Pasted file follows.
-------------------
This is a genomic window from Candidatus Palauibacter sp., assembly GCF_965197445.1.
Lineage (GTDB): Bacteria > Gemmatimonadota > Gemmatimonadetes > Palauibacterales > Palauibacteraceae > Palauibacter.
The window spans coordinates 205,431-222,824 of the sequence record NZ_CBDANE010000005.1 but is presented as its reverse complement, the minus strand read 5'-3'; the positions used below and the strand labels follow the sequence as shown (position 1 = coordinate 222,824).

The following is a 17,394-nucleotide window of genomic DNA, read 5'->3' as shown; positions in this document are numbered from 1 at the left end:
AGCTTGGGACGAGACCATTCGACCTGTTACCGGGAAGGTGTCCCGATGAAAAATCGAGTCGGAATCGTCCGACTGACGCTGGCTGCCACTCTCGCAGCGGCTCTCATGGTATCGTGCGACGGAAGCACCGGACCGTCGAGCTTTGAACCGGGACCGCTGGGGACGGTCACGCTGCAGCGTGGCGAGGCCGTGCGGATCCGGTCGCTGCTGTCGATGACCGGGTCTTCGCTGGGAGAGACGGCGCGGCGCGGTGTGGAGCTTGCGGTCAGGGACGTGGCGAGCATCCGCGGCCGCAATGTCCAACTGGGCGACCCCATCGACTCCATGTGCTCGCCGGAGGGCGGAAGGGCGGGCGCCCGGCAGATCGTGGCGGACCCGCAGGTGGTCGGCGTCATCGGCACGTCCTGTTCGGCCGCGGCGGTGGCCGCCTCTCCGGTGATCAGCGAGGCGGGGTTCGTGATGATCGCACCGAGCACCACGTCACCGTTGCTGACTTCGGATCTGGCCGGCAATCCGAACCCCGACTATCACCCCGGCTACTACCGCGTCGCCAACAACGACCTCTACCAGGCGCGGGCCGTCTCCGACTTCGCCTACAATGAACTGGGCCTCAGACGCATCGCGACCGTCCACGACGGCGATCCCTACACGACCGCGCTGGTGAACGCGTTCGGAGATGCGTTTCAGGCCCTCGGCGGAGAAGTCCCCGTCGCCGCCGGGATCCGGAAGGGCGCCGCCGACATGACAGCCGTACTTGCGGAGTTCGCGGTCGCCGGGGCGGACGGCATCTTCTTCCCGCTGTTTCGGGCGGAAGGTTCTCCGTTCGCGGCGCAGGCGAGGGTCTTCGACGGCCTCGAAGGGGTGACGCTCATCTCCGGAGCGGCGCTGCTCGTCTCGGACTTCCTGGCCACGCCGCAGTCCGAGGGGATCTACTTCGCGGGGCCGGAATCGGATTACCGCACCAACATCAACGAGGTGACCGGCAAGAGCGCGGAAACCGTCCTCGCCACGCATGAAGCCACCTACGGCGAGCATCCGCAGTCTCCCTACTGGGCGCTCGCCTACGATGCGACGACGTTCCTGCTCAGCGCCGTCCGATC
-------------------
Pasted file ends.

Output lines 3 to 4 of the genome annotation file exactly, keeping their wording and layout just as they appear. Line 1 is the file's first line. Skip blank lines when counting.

The window spans coordinates 205,431-222,824 of the sequence record NZ_CBDANE010000005.1 but is presented as its reverse complement, the minus strand read 5'-3'; the positions used below and the strand labels follow the sequence as shown (position 1 = coordinate 222,824).

The following is a 17,394-nucleotide window of genomic DNA, read 5'->3' as shown; positions in this document are numbered from 1 at the left end: